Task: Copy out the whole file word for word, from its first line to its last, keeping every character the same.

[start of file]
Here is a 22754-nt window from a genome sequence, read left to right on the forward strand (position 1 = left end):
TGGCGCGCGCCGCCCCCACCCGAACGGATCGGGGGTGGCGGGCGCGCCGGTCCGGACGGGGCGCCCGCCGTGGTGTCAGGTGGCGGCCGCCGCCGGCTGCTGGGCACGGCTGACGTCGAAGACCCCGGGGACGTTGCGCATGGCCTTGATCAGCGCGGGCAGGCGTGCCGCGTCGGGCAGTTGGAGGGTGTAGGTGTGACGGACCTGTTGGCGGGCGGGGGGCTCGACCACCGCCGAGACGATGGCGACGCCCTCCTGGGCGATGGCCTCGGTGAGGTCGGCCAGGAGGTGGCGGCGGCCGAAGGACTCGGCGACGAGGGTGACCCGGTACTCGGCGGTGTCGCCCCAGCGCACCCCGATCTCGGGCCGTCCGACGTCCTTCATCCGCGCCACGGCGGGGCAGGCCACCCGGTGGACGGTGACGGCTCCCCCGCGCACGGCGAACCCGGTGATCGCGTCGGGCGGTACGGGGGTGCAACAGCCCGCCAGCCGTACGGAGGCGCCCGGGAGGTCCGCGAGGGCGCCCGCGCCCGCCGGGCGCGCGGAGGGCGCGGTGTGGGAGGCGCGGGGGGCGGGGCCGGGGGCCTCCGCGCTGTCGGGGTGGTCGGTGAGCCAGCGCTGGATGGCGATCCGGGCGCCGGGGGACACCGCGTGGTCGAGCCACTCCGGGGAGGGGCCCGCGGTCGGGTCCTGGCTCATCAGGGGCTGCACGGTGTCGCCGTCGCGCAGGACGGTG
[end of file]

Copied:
Here is a 22754-nt window from a genome sequence, read left to right on the forward strand (position 1 = left end):
TGGCGCGCGCCGCCCCCACCCGAACGGATCGGGGGTGGCGGGCGCGCCGGTCCGGACGGGGCGCCCGCCGTGGTGTCAGGTGGCGGCCGCCGCCGGCTGCTGGGCACGGCTGACGTCGAAGACCCCGGGGACGTTGCGCATGGCCTTGATCAGCGCGGGCAGGCGTGCCGCGTCGGGCAGTTGGAGGGTGTAGGTGTGACGGACCTGTTGGCGGGCGGGGGGCTCGACCACCGCCGAGACGATGGCGACGCCCTCCTGGGCGATGGCCTCGGTGAGGTCGGCCAGGAGGTGGCGGCGGCCGAAGGACTCGGCGACGAGGGTGACCCGGTACTCGGCGGTGTCGCCCCAGCGCACCCCGATCTCGGGCCGTCCGACGTCCTTCATCCGCGCCACGGCGGGGCAGGCCACCCGGTGGACGGTGACGGCTCCCCCGCGCACGGCGAACCCGGTGATCGCGTCGGGCGGTACGGGGGTGCAACAGCCCGCCAGCCGTACGGAGGCGCCCGGGAGGTCCGCGAGGGCGCCCGCGCCCGCCGGGCGCGCGGAGGGCGCGGTGTGGGAGGCGCGGGGGGCGGGGCCGGGGGCCTCCGCGCTGTCGGGGTGGTCGGTGAGCCAGCGCTGGATGGCGATCCGGGCGCCGGGGGACACCGCGTGGTCGAGCCACTCCGGGGAGGGGCCCGCGGTCGGGTCCTGGCTCATCAGGGGCTGCACGGTGTCGCCGTCGCGCAGGACGGTG